Saturday, April 28, 2007

When Someone You Know Talks About Suicide

The first duty of love is to listen.
- Paul Tillich, United States theologian (born in Germany) (1886-1965)

Perhaps the world's greatest need is for people to listen to each other.

Everyone agrees that love is a wonderful thing, that everyone should be loved and have someone to love. However, it's rare to find places where people actually teach what love is, how to create it, how to express it, how to recognize it in others, how to enhance it once it exists and how to make it last. These are all teachable skills, but in general they are not skills that we teach.

No loving friend or relative is more loving than when they listen to us. When we go through our most critical crises, more than anything else we need someone to listen to us as we think out loud. We need someone who will pay attention when we say things that sound stupid after they reach open air. We need a backboard for our thoughts.

One of the best ways to cope with crises is to talk about them. People who find their way to psychiatrists, psychologists and therapists pay others to listen to them. These experts, more than anything else they do, get paid to listen. Most often they guide their patients to solutions by reviewing with them what they have said, then allowing them to reach their own conclusions and solutions themselves. The best healing is always self-healing.

Modern society has a greater need than ever before for social science professionals, as we can see by watching lists of them expand in every city and town. Perhaps the need for them has increased so dramatically because we don't have enough close friends who will listen to us with love.

We tend to have many casual friends and hangers-on, workmates and neighbours who are with us when we host a good party but may disappear at the slightest whiff of trouble. Those who have gone through a divorce will often attest that their friends treated them as if they had a social disease when their separation or divorce was announced. Find yourself broke and you will likely also find yourself lonely, as if whatever you have was contagious.

The statistics regarding suicide and murder-suicides within families have increased shockingly. Reviewing these cases after the fact, the most common characteristic described of the perpetrators is that they were "loners." They were loners for a reason, that reason mostly being because they had no one who would listen to them and act as support when they most needed it. That may seem oversimplified, but it's at the core of almost every social problem.

Imagine this: a workmate comes to you to confess that he plans to kill himself on the weekend. What would you do? Most people would drag out the platitudes they have heard before, that someone loves them, that more people care about them than they realize, they they should think of who would be hurt if they ended their life. Yet what these people need most is to be taken somewhere quiet and allowed to talk, talk endlessly and without restrictions. Maybe with lots of coffee.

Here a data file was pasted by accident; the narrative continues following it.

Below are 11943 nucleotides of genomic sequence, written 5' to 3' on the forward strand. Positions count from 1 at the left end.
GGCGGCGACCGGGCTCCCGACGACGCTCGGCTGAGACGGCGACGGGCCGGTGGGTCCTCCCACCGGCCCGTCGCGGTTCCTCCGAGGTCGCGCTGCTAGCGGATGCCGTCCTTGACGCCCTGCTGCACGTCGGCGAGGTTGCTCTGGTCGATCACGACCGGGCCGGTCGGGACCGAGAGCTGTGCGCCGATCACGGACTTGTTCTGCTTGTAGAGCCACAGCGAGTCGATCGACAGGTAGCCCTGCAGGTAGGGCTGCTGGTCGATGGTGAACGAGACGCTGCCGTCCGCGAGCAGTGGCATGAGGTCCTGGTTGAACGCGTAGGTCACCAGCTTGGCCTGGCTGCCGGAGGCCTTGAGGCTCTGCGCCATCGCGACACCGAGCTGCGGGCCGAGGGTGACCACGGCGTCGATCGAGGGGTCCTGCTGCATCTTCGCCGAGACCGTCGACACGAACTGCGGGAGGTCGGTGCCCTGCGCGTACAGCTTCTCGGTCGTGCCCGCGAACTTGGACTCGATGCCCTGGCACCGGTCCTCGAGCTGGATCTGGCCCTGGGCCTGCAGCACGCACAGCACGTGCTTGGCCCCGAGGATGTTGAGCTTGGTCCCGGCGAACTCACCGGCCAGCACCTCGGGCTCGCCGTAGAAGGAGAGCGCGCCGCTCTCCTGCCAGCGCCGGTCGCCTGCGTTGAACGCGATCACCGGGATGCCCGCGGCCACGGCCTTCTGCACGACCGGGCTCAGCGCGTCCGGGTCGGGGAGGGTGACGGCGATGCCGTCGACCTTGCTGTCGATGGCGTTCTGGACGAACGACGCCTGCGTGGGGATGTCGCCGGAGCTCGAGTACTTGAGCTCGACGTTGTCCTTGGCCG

They need to know that there is someone they can count on who will listen. They need to know that between them and the cold dark earth is someone who cares. They may not have the skills to know how to find and develop such a friendship or even the nerve to tell anyone else about how welcoming death seems to them.

They need to know that someone cares. Often that caring can be shown by someone who will listen to them. It's a kind of love, a love for others of your own kind.

Few people talk about dying or about wishing their life was over or about killing someone unless they have a critical problem. If you hear something like that, it may be your chance to save a life. Or many lives. It may seem like a huge burden to adopt, but you become the appointed one.

The last thing someone who is having trouble coping with his personal problems needs is to feel alone, to feel that no one matters, to feel that he won't be missed. To feel that there is no one in his life who will listen while he blathers on about something just to keep his mind away from the terrible tragedy he is trying to avoid.

Someone needs you to listen. Now. Everyone feels more secure with their life when they know that someone will stand between them and tragedy and listen.

It's one good way to show someone you love how much you love them. Just listen and encourage them to talk about anything they want. That's love. It may transform you in the process.

Bill Allin
Turning It Around: Causes and Cures for Today's Epidemic Social Problems, striving to make the social necessities of life more clear so that we can address them.
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